Welcome to the Desert Discovery Trail at the Chihuahuan Desert Nature Park. There is no need for hiking boots, sunscreen, or water on this virtual tour!
During this tour, you will learn about the Chihuahuan Desert, its plants and animals, the geology, and its early human inhabitants. ENJOY!
Stop 1 - The Chihuahuan Desert
Stop 2 - Desert Plant Adapatations
Stop 3 - Erosion and Soil Formation
Stop 4 - Desertification
Stop 5 - Desert Animal Adaptations
Stop 6 - Humans in the Desert
Stop 7 - Effects of Slope & Aspect
Stop 8 - Geomorphology
Stop 9 - Invertebrates
Stop 10 - Geology
Stop 11 - Lichens
Stop 12 - Animal Evidence
Stop 13 - The Jornada Basin
The Chihuahuan Desert is the largest of the North American deserts. From where the park is located, it extends almost 200 miles (322 km) north and 600 miles (966 km) south. Most of the 250,000 square mile desert is located in the state of Chihuahua, Mexico. This is where the desert got its name.
The climate of the Chihuahuan Desert is relatively mild compared with other deserts, partially due to an elevation that averages 4,500 feet (1,372 m) above sea level. Summers are hot, while winters can be cold. The wet season (July through September) brings more than 50% of the average annual precipitation. In this region of the Chihuahuan Desert, the average annual precipitation is 8.9 inches (22.6 cm).
The Chihuahuan Desert is one of the most biologically diverse deserts on the planet. It ranks #1 among deserts for the number of aquatic species and the number of mammal species. More than 300 species of cacti are found here.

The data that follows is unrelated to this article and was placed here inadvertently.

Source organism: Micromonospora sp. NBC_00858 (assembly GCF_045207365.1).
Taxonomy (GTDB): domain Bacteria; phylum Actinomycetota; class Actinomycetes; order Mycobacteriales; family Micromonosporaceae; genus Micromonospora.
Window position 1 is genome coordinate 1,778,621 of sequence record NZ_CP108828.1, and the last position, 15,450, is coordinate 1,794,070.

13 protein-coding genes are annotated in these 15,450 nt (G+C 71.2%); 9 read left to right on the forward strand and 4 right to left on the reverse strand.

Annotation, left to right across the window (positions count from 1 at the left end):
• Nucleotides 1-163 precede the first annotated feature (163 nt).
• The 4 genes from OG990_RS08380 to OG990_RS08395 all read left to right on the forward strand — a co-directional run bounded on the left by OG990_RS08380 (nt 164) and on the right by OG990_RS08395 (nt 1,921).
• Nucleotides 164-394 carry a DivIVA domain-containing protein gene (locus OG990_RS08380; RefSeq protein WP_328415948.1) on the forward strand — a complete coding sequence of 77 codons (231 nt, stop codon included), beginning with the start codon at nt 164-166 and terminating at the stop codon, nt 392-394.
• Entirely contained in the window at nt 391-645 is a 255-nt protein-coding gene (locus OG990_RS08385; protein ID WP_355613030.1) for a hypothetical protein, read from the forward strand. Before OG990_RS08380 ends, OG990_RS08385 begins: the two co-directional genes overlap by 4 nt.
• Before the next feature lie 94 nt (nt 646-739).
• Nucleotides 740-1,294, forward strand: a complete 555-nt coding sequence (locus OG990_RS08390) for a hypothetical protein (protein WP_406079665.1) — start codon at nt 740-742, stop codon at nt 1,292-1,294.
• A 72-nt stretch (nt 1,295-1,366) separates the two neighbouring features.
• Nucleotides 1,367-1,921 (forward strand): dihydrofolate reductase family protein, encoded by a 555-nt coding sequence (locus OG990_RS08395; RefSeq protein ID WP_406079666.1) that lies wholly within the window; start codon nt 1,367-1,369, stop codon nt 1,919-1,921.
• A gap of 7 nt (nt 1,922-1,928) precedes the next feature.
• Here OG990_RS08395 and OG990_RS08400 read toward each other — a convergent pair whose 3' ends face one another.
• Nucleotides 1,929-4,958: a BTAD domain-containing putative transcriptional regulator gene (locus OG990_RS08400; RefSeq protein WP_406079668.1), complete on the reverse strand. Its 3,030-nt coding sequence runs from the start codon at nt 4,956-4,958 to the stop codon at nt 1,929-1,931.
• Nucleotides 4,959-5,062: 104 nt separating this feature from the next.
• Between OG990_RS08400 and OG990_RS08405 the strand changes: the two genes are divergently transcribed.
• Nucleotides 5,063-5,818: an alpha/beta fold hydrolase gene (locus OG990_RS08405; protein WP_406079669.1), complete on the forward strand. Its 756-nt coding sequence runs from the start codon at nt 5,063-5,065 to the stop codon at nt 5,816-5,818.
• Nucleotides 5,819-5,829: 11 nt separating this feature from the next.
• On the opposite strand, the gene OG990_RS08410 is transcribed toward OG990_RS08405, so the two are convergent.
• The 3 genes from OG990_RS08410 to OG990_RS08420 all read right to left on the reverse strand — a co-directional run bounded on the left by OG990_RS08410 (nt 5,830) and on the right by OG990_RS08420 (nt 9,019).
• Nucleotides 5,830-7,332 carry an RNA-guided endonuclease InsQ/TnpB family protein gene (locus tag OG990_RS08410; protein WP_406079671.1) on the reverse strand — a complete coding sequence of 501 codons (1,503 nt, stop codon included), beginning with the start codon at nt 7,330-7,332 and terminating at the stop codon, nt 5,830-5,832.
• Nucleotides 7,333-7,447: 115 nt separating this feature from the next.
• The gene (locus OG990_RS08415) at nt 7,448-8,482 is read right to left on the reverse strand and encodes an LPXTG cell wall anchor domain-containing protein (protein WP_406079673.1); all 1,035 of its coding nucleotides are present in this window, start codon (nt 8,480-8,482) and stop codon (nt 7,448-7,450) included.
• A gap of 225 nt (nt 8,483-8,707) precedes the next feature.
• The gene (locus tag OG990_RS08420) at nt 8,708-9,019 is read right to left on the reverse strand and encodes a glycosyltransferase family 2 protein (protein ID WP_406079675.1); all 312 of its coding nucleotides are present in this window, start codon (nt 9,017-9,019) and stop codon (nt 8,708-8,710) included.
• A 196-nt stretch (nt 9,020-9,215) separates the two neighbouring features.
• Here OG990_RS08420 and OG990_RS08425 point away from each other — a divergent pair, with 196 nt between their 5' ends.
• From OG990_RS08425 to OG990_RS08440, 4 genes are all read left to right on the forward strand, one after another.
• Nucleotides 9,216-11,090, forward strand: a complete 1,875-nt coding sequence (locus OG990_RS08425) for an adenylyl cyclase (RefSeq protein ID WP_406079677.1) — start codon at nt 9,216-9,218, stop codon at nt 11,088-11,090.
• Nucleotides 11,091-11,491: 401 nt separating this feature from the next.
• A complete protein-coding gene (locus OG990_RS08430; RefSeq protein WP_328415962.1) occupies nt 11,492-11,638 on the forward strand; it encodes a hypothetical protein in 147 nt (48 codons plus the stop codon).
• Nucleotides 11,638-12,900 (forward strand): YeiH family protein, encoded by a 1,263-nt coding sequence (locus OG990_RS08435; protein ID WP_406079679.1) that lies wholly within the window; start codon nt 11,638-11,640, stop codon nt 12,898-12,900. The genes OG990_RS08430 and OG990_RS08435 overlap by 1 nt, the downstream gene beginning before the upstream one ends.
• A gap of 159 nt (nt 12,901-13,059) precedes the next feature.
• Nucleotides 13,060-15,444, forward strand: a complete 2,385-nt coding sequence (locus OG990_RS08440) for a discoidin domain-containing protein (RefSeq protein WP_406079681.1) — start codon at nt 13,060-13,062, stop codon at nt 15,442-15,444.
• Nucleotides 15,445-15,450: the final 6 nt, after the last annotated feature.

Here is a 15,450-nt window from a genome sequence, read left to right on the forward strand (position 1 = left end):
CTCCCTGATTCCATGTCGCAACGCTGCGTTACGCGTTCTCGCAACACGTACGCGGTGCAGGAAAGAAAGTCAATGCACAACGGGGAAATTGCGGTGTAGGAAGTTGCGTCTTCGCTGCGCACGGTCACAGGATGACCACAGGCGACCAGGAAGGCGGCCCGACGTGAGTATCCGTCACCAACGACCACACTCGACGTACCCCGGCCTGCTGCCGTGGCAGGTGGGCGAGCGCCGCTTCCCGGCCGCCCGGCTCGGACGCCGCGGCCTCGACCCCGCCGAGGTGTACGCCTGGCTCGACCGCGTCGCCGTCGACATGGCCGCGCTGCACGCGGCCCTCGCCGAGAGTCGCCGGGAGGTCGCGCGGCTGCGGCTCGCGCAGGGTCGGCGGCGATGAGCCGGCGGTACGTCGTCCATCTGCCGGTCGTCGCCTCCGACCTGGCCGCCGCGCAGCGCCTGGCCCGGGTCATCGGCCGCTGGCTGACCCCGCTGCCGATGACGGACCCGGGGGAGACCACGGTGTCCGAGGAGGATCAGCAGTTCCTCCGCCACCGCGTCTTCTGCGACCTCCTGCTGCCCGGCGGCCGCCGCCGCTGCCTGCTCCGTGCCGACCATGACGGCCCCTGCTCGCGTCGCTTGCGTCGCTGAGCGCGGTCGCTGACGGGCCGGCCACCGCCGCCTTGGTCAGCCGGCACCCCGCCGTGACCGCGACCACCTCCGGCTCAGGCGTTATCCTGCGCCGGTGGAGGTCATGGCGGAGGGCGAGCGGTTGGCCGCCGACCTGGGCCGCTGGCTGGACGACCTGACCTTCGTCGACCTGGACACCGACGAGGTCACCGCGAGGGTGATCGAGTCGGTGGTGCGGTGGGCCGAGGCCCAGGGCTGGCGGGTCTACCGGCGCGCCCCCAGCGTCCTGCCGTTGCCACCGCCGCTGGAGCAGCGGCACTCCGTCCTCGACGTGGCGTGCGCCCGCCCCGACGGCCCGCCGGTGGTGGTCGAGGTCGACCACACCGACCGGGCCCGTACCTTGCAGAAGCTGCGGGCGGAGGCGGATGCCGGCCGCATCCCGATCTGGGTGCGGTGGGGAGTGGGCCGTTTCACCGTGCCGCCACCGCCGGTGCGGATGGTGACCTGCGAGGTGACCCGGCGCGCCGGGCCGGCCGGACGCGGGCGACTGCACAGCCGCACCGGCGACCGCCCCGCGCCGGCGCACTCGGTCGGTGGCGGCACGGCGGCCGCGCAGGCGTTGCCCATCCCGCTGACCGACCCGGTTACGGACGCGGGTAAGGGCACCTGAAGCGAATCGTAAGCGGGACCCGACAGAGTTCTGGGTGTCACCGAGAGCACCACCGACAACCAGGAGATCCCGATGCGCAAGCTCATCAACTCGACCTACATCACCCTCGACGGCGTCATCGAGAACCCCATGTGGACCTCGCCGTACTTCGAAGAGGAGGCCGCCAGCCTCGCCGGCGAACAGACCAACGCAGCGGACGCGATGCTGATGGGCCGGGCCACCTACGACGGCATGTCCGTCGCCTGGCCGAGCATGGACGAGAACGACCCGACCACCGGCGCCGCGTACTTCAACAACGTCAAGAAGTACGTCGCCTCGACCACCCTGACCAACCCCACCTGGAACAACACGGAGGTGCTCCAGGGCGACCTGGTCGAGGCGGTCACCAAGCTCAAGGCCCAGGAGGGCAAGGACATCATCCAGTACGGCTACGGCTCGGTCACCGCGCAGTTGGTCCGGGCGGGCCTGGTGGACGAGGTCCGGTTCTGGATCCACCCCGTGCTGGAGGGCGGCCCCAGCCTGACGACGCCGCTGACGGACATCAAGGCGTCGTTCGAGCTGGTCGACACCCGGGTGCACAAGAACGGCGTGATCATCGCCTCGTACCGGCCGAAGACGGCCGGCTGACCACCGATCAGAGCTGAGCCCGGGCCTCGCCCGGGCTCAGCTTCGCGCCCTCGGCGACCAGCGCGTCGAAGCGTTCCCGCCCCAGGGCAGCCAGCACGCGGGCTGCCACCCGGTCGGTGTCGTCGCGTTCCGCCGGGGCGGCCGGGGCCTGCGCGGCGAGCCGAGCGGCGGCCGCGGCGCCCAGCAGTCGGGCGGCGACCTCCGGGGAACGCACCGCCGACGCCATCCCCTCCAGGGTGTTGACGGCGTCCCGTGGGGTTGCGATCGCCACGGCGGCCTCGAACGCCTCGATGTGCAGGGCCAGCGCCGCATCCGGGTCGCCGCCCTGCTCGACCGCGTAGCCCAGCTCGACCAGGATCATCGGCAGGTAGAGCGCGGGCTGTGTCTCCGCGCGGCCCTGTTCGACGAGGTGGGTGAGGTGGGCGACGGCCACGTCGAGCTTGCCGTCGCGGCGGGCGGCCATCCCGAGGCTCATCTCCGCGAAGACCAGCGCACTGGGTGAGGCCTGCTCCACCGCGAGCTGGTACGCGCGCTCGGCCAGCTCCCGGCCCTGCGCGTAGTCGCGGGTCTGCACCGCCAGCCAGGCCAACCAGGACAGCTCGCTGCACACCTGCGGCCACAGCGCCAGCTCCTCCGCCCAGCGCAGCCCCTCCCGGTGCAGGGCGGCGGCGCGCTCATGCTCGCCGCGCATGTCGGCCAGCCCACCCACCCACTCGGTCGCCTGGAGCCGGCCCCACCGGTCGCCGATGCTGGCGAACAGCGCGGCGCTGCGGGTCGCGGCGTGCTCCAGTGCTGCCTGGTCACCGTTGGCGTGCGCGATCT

Crucifixion thorn has green stems where photosynthesis takes place.
We have four dominant plants of the Chihuahuan Desert in the Nature Park - creosote bush (Larrea tridentata), honey mesquite (Prosopis glandulosa), tarbush (Flourensia cernua), and crucifixion thorn (Koeberlinia spinosa). These plants, along with other plants of the Chihuahuan Desert, have developed numerous adaptations that allow them to cope with the extreme temperatures, low water availability, and high solar radiation found in this environment.
Roots and leaves of the plants are often specialized for desert conditions. For example, perennial grass roots that are shallow and dense collect water quickly when it rains. Other plants, like honey mesquite, have deep root systems that can tap into longer-term water sources. Since leaves are a primary source of water loss, it is not uncommon to find desert plants with small leaves (e.g., creosote bush) or with leaves so small they look like they have no leaves at all (e.g., crucifixion thorn).
The fishhook barrel cactus (Ferocactus wislizeni) has accordion pleating that allows it to expand and store large quantities of water when it is available. Finally, cacti and some succulents use a special type of photosynthesis that functions only at night when temperatures are lower and humidity is higher, so plants lose less water to evaporation.
The smaller soil particles have washed away leaving larger rocks behind.